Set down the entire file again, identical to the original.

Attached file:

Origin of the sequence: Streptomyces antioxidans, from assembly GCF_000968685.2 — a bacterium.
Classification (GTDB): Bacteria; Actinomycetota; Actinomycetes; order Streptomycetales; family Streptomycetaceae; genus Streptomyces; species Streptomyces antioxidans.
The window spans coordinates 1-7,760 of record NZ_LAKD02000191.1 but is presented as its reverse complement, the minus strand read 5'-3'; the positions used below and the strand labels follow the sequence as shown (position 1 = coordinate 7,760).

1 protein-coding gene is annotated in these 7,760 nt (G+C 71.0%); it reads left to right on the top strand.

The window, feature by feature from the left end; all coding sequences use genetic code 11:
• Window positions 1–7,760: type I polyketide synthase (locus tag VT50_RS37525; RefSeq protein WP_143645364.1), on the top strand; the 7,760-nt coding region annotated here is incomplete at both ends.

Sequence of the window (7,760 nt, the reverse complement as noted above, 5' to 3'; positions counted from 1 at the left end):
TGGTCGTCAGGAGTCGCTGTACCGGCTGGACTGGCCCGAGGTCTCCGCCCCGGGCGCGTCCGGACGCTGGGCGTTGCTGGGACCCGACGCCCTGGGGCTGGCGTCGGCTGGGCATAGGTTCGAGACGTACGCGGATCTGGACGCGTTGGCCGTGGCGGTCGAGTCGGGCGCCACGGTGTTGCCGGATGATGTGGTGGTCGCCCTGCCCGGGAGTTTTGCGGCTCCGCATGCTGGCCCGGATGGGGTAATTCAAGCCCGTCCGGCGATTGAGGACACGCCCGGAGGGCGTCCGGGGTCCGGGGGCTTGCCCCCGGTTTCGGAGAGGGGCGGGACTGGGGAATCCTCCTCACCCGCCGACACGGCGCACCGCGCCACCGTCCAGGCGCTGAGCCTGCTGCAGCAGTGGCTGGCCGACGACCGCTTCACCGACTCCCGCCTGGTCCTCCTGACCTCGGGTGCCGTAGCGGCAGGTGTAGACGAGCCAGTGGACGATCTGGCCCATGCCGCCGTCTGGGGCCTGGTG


Origin of the sequence: Streptomyces antioxidans, from assembly GCF_000968685.2 — a bacterium.
Classification (GTDB): Bacteria; Actinomycetota; Actinomycetes; order Streptomycetales; family Streptomycetaceae; genus Streptomyces; species Streptomyces antioxidans.
The window spans coordinates 1-7,760 of record NZ_LAKD02000191.1 but is presented as its reverse complement, the minus strand read 5'-3'; the positions used below and the strand labels follow the sequence as shown (position 1 = coordinate 7,760).

1 protein-coding gene is annotated in these 7,760 nt (G+C 71.0%); it reads left to right on the top strand.

The window, feature by feature from the left end; all coding sequences use genetic code 11:
• Window positions 1–7,760: type I polyketide synthase (locus tag VT50_RS37525; RefSeq protein WP_143645364.1), on the top strand; the 7,760-nt coding region annotated here is incomplete at both ends.

Sequence of the window (7,760 nt, the reverse complement as noted above, 5' to 3'; positions counted from 1 at the left end):
TGGTCGTCAGGAGTCGCTGTACCGGCTGGACTGGCCCGAGGTCTCCGCCCCGGGCGCGTCCGGACGCTGGGCGTTGCTGGGACCCGACGCCCTGGGGCTGGCGTCGGCTGGGCATAGGTTCGAGACGTACGCGGATCTGGACGCGTTGGCCGTGGCGGTCGAGTCGGGCGCCACGGTGTTGCCGGATGATGTGGTGGTCGCCCTGCCCGGGAGTTTTGCGGCTCCGCATGCTGGCCCGGATGGGGTAATTCAAGCCCGTCCGGCGATTGAGGACACGCCCGGAGGGCGTCCGGGGTCCGGGGGCTTGCCCCCGGTTTCGGAGAGGGGCGGGACTGGGGAATCCTCCTCACCCGCCGACACGGCGCACCGCGCCACCGTCCAGGCGCTGAGCCTGCTGCAGCAGTGGCTGGCCGACGACCGCTTCACCGACTCCCGCCTGGTCCTCCTGACCTCGGGTGCCGTAGCGGCAGGTGTAGACGAGCCAGTGGACGATCTGGCCCATGCCGCCGTCTGGGGCCTGGTG